Dubbed "Sinclair Original Programming", it will focus on developing commercials, infomercials and entertainment programming within the new division.
Along with shrinking its dependence on other companies in the industry for its content, Sinclair also believe there will be distribution opportunities for the content it creates in-house, which should provide an additional revenue stream for it.
In its most recent quarter Sinclair did very well, although in general it hasn't been rewarded as it should have with its share price. I've been bullish on Sinclair for some time, and in November 2013 revealed a number of reasons why I believe it has 30% upside or more. You can read the reasoning behind that here.
As for its latest quarterly results, it beat expectations, generating revenue of $404 million, up $125 million, or 45% over the same reporting period in 2013. Digital interactive and political revenue were the reasons given for beating expectations and guidance.
Diluted earnings per share was $98 million, or $0.42 per share. Free cash flow for the quarter was $81 million, of which $15 million was paid out in dividends. EBITDA in the quarter was $157 million, an increase of $44 million year-over-year, a gain of 39%. Margin for EBITDA was 35%, with 59% of EBITDA being converted to free cash flow.
Broadcast TV cash flow in the quarter was $169 million, a gain of $48 million, or 40% over the same reporting period in 2013.
American Sports Network
A couple of months ago Sinclair announced it was going to launch the American Sports Network, which will be broadcast on the CW, MyNet and other channels.
This is a good move because live programming draws premium advertising dollars for the very sake of it being live and not usually time-shifted as scripted and other TV shows are.
On the other hand, this will drive costs up as the initiative is rolled out, which will offset some of the short-term gains. Over time though, this is a real winner which will definitely add to the top and bottom lines of the company.
It also provides an opportunity of another revenue stream by having the option of making syndication deals with other broadcasters.
With at least 160 live games broadcast annually, this is going to change the existing channels the company owns; and it should do so for the better. It think over time viewership is growing to grow far beyond what it currently is.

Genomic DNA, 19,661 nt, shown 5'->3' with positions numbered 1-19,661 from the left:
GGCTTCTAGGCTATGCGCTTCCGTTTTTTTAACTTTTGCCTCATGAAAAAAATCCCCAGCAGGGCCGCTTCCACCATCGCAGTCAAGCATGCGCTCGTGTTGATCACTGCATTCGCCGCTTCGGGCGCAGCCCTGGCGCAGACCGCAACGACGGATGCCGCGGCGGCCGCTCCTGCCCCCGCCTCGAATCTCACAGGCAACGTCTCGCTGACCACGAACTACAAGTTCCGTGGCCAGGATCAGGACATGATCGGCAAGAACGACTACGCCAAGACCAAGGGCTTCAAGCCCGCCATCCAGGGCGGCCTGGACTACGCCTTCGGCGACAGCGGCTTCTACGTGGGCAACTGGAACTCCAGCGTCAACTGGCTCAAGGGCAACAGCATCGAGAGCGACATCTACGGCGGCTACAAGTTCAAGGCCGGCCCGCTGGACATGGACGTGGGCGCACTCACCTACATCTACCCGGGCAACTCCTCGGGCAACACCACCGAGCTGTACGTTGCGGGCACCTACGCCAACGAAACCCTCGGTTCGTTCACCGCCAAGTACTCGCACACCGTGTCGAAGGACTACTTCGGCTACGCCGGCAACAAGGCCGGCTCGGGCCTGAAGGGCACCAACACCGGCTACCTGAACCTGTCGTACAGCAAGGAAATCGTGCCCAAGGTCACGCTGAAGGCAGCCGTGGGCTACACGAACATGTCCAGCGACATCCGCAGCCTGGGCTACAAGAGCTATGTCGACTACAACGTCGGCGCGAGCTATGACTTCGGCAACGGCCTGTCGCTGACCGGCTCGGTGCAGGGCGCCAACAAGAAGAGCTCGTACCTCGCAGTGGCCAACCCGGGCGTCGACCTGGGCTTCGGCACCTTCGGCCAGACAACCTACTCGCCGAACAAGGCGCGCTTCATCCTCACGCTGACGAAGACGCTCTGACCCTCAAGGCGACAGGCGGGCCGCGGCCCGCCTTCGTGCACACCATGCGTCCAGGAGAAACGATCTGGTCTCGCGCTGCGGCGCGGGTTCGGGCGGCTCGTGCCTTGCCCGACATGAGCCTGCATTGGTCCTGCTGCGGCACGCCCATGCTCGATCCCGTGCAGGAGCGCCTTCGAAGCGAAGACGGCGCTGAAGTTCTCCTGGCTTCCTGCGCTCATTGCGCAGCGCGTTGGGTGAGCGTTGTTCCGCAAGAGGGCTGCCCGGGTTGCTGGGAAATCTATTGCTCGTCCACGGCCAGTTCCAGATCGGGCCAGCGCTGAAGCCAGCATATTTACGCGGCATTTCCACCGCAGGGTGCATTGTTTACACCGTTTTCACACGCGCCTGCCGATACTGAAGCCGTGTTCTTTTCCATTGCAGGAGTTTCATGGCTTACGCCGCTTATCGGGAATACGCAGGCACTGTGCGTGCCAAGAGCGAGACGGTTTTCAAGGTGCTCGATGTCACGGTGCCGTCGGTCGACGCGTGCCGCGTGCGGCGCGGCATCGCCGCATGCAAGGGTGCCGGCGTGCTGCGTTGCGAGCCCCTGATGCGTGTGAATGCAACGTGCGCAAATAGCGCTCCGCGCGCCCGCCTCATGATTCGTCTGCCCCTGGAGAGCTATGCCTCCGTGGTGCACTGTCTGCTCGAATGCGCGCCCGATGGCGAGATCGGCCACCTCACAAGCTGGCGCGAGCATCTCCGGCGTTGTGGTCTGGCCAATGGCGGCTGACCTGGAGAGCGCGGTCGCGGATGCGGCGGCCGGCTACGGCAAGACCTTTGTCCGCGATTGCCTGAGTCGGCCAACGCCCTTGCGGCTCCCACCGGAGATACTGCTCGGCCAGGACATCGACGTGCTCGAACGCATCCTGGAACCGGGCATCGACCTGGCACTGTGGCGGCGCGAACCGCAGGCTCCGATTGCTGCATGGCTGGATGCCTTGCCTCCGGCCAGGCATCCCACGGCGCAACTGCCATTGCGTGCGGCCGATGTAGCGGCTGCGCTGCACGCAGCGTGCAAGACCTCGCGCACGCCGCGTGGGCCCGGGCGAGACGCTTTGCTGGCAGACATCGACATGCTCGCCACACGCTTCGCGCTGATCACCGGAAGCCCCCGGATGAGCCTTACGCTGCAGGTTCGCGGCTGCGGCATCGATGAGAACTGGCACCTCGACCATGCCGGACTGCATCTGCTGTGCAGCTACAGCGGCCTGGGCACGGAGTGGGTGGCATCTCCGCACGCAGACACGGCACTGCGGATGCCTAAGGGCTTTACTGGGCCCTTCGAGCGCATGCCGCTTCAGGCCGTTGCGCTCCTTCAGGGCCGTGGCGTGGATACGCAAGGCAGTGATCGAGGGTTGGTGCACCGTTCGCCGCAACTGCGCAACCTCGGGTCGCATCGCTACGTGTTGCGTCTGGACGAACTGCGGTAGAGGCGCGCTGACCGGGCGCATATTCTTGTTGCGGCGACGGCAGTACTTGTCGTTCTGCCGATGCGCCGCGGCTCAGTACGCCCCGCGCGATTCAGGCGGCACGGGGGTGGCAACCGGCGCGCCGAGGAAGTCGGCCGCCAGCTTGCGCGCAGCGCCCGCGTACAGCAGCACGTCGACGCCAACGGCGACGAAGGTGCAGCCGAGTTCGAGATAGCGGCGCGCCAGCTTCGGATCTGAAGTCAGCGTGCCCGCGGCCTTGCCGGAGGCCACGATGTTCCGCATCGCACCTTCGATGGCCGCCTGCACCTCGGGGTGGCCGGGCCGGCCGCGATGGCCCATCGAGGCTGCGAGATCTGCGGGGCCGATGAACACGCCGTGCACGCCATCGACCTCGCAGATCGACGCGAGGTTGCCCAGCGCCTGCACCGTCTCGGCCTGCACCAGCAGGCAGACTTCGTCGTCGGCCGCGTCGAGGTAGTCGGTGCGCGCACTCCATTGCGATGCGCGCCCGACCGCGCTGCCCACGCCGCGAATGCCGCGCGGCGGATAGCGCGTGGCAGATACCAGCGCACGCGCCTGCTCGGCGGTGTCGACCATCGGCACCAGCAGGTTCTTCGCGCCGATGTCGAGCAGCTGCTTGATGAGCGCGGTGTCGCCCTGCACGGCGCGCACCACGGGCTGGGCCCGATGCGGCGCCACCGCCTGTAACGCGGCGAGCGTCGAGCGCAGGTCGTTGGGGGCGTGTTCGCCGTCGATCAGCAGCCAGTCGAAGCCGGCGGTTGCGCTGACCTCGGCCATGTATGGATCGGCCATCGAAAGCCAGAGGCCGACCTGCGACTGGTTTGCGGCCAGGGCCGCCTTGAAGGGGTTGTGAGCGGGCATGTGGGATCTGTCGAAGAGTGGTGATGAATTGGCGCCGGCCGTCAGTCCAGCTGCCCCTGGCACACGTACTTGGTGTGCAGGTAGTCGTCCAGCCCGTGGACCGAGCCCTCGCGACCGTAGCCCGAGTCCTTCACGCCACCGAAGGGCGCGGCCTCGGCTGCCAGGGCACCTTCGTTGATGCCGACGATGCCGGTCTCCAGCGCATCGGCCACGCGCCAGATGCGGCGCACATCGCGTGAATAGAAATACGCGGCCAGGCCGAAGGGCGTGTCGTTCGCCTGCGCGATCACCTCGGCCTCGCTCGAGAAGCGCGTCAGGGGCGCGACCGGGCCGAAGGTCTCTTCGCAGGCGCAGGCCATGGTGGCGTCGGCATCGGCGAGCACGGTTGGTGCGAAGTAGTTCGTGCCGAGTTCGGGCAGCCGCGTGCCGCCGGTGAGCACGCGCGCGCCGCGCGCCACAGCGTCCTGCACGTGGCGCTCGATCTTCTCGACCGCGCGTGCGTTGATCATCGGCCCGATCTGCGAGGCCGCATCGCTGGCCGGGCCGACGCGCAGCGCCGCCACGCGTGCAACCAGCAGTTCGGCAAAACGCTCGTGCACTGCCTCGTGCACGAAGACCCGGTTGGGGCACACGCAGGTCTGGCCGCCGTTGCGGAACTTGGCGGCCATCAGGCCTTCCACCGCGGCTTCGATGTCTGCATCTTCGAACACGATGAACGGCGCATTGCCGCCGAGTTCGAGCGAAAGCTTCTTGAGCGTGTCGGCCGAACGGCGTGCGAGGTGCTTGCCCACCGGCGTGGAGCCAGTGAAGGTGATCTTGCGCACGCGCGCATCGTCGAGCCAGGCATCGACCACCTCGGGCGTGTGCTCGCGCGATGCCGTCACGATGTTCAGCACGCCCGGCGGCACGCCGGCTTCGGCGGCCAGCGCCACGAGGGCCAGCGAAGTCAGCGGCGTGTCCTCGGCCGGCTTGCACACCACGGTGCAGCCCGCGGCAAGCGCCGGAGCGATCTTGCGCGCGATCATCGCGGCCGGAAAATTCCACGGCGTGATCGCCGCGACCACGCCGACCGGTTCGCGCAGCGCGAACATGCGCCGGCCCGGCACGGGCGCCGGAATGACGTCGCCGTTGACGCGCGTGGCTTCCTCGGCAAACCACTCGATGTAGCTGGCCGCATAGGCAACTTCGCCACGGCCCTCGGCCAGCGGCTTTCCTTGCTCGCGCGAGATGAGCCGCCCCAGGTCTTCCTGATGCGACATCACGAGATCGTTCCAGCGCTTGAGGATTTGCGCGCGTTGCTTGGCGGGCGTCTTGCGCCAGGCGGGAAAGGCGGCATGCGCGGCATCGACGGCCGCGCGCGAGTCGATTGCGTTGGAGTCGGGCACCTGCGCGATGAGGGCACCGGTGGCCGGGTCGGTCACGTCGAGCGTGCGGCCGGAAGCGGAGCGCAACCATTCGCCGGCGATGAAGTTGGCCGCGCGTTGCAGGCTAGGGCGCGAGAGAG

Original Content Strategy
The major reason for the creation of an original content unit is to gain more control over the process, lower fee costs, and to create another revenue stream by syndicating its own content.
Other possibilities are revenue from its infomercials and commercial production arm of the new unit.
It appears this is almost an entire revamping of much of its cable business, when taking into consideration American Sports Network and in-house content creation; both of which will take time to execute to the point they both reach their full potential.
I think the costs of producing these new strategies and the time it'll take to roll them out is likely the reason the company isn't being rewarded as it should with its current performance.
Long term I like how Sinclair looks though, and it should only get better as time goes by. I still maintain my 30% upside for the company, and once this other projects start to mature, it could be significantly higher over time.
In the short term Sinclair should do very well, especially with the increasing amount of political ad spend for the remainder of the year.
National advertising will likely remain weaker, while local advertising should continue to grow in the low to mid single digits. On the local side broadcast revenues accounted for 80% of all broadcast revenues, and that's a good trend in a political season.
As for the long term, I think Sinclair is making some strong moves to strengthen its cable unit, which has a lot of room to grow from its current base.
The sports is a given to me, and that will help boost revenue and earnings once that's established. On the original content side, that has potential to lower costs, but it also is more risky because there has to be a team in place that knows the market and can churn out enough solid hits to overcome the inevitable failures. This isn't as easy to do as it may sound, and it remains to be seen if Sinclair will be able to execute on the idea.
If it does produce some good hits, then the revenue and earnings potential rises significantly because of the probability it can syndicate those popular shows to many areas it doesn't serve in.
This idea needs to be attempted, as on some of its cable networks it hasn't been able to gain the type of traction it had hoped for. With sports now about to change the look of these networks, adding some winning TV hits will be a nice complementary content package which could cause the company to outperform over time.
The key of course is execution, but it's becoming clearer where Sinclair wants to go and how it's going to try to get there. I like its chances, and believe with the closing of the Allbritton deal, the ONE Media launch, and its strong cash flow, it's positioned well to navigate the path laid out successfully.
Disclosure: The author has no positions in any stocks mentioned, and no plans to initiate any positions within the next 72 hours.
The author wrote this article themselves, and it expresses their own opinions. The author is not receiving compensation for it (other than from Seeking Alpha). The author has no business relationship with any company whose stock is mentioned in this article.